PriebkeSat 12 Oct, 2013 - by Kyl Chatwaal

On March 23, 1944, a bomb went off in a street-sweeper’s cart on

the Via Rasella in Rome.

It was planted by an Italian Anti-Fascist group “Gruppo

d’Azione Patriottica” (GAP), one of the many underground organizations

resisting Nazi occupation of the Italian capital.

Seven months prior, Mussolini had been deposed, and his successor, Pietro

Badoglio, had surrendered to the Allies. Badoglio famously ordered the Italian Army

to cease hostilities against Allied forces, and instead to repel attacks “from any other

quarter”—in other words, the Nazis.

Hitler’s armies swiftly invaded Rome, and for the first time during the war, Romans

found themselves an occupied people.

The Nazi commandant in Rome, Kurt Malzer, ordered that an SS Regiment known

as “Bozen” march the streets daily to instill fear in the population. Bozen was made

up of ethnic German-speakers from what is now the Italian province of South Tyrol,

many of whom were actually veterans of the Italian army.

The bomb on Via Rasella on March 23rd was intended for the Bozen column. When

it went off, it killed 28 soldiers instantly, as well as a few bystanders, including a

young boy. In the days that followed the attack, over a dozen more Bozen soldiers

succumbed to their wounds in hospital.

News of the bombing went all the way to Berlin, and possible reprisals against the

Italian people were hotly debated. Finally, Hitler himself approved a plan to execute

“10 Italians for every German,” stipulating that the execution must be carried out

within 24 hours of the bombing.

What happened next has gone down in history as one of the most cold-blooded

massacres of the war. Malzer and his subordinate, Herbert Kappler, quickly

compiled lists of all Italian political prisoners in the city. Five more soldiers had

died by this point, and according to Hitler’s grisly arithmetic, 330 Italians were to be

found and executed to avenge the Bozen deaths.

Anyone suspected—even circumstantially—of anti-Nazi activity was rounded up,

including 70 Jews whose only crime was being Jewish.

At noon on March 24, 1944, 335 Italian men—five more than necessary—were put

into trucks and driven to the Ardeatine caves in Rome. They were led into the caves

in groups of five and shot in the back of the head, one bullet per prisoner. Kappler

ordered that cases of cognac be on hand for the soldiers doing the executing. Finally,

after hours of killing and drinking, the scene devolved into a boozy spree of outright

murder and hatred.

Known today as the Ardeatine Massacre, this event is remembered in such detail

thanks to the account of a surviving prisoner, an Austrian army deserter who’d

masqueraded as an Italian. He paints a grim picture indeed: men and boys told

to kneel over the bodies of the already executed, before being shot themselves.

Soldiers who refused to carry out their orders were physically dragged into the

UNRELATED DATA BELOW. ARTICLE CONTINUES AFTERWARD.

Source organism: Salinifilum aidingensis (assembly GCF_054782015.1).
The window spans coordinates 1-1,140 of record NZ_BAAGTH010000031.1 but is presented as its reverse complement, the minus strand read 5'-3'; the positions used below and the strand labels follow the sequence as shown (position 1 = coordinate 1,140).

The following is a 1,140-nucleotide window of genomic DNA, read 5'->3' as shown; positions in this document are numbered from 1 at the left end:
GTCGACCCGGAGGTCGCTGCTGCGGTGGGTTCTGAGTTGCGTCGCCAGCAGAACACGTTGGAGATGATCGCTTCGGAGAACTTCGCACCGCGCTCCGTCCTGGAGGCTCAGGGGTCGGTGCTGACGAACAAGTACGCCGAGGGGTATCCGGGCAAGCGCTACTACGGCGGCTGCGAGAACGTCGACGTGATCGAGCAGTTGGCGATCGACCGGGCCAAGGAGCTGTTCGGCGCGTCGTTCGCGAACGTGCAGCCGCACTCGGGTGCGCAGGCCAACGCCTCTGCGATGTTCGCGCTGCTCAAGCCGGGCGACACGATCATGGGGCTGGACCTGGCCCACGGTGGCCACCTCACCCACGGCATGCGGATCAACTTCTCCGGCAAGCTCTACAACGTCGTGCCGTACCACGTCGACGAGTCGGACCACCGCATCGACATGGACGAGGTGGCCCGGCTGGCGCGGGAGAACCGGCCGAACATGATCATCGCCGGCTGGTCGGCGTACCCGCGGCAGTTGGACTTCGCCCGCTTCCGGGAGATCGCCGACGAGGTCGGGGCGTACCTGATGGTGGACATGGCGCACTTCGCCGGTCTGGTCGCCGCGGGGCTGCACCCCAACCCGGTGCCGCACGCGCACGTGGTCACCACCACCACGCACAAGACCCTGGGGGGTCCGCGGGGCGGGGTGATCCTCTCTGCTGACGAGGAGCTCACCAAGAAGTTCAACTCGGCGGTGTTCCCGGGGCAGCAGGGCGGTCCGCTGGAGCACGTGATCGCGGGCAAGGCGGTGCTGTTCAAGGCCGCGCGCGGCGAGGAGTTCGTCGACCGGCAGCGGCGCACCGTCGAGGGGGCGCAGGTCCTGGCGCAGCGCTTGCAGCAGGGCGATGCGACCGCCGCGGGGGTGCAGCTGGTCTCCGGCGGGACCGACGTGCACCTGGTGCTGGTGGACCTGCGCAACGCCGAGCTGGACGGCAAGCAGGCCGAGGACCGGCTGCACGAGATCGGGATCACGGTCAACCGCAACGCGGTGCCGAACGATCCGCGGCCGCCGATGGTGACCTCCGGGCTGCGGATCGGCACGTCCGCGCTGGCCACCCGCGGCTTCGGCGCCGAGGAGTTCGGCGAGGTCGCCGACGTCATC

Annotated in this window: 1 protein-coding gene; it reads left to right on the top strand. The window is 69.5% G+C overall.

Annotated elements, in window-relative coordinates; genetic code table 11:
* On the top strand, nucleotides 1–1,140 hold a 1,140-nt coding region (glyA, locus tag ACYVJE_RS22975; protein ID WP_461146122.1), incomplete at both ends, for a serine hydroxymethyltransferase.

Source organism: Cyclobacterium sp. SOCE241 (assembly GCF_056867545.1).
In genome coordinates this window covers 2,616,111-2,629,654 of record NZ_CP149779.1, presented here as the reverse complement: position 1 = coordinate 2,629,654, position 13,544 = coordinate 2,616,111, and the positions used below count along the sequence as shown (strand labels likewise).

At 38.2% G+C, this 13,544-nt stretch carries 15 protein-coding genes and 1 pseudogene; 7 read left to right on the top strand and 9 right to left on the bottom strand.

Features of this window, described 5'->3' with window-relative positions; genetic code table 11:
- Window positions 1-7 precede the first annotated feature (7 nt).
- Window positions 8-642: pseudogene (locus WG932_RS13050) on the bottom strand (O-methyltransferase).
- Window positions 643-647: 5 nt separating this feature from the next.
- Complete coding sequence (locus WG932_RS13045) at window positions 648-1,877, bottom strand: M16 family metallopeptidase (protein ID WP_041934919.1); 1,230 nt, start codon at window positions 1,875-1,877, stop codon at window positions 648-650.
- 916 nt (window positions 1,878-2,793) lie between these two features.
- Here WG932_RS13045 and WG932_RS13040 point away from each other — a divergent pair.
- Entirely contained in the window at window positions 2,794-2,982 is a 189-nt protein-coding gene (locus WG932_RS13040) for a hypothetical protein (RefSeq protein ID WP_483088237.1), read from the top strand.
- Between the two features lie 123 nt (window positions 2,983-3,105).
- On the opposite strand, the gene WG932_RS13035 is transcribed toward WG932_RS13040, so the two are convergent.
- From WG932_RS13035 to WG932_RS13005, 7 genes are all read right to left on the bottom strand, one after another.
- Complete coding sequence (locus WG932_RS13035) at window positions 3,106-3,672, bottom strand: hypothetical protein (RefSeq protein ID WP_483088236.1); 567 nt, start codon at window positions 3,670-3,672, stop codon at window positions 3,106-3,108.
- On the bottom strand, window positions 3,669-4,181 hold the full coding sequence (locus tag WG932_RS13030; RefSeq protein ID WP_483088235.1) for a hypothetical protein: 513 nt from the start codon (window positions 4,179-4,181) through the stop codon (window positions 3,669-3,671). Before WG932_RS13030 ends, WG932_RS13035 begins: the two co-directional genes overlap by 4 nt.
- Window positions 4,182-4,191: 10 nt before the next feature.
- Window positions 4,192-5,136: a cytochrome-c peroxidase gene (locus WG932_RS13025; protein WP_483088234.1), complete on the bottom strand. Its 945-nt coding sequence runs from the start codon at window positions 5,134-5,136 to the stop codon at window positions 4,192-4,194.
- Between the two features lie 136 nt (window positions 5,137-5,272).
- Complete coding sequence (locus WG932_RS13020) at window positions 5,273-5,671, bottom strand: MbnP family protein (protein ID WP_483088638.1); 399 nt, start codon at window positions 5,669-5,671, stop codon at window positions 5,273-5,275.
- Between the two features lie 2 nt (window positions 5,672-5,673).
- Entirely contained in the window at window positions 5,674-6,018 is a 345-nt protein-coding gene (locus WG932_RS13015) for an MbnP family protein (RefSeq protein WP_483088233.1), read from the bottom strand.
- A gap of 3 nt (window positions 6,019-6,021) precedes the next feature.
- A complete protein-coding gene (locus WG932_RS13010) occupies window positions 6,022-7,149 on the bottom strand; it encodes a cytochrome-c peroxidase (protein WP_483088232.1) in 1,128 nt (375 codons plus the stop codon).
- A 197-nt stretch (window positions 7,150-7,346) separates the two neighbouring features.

caves and made to shoot by their ranking office, Captain Erich Priebke. Others

fainted at the sight of the carnage, and were roughly kicked aside.

One victim, a priest named Don Pietro Pappagallo, went about blessing the doomed

men before being executed himself. Years later, Pope John Paul II would proclaim

Pappagallo a 20th century martyr, for his self-sacrifice on this frightful afternoon

More recently, on July 29, 2013, protestors gathered outside an apartment building

in Rome, where in the penthouse suite a man was celebrating his 100th birthday.

When the man’s grandson arrived with a bottle of champagne, the protestors grew

agitated, shouting things like “Shame!” and “Disgrace!”

This 100-year-old man was Erich Priebke, the Nazi captain in charge that day at


After the war, Priebke managed to escape an Allied prison camp and slipped off to

Argentina, where he lived with impunity for 50 years.

That is until 1994, when an ABC film crew tracked him down. And while Priebke

was getting into his car one day, out front of the school where he worked, the

journalist Sam Donaldson confronted him.

“You were in the Gestapo in 1944, were you not?” Donaldson shouts while

running up, trapping the ex-Nazi officer. Still, Priebke is surprisingly forthcoming

about his role at Ardeatine, arguing that he committed no crime, and was merely

“following orders.” Furthermore, he says, his victims were not innocents but “mostly


At last he becomes agitated, gets into his car and drives off. “You are not a

gentleman,” he says through the window, to which Donaldson replies, his voice thick

with irony: “I’m not a gentleman?”

This unexpected encounter led Priebke, then in his mid-eighties, to be identified

by Argentine police, arrested, and extradited to Italy. In 1996, he was sentenced

to imprisonment for first-degree murder. But because of his age he was put under

house arrest in Rome instead.

Today, many Romans are disgusted at the idea that Priebke is living among them,

able to entertain relatives and friends in his comfortable suite, and even dine out at


Priebke, for his part, maintains that he was merely a soldier like any other, carrying

out his orders. He says he has become a scapegoat, an outlet for the world’s

collective guilt and anger at the atrocities of WWII.

“You live in this time,” he told Donaldson back in 1994, “but we lived in 1933. The

whole of Germany was Nazi.”

Below is that now infamous Erich Priebke interview on the streets of Bariloche,

Argentina, conducted by Sam Donaldson of ABC:

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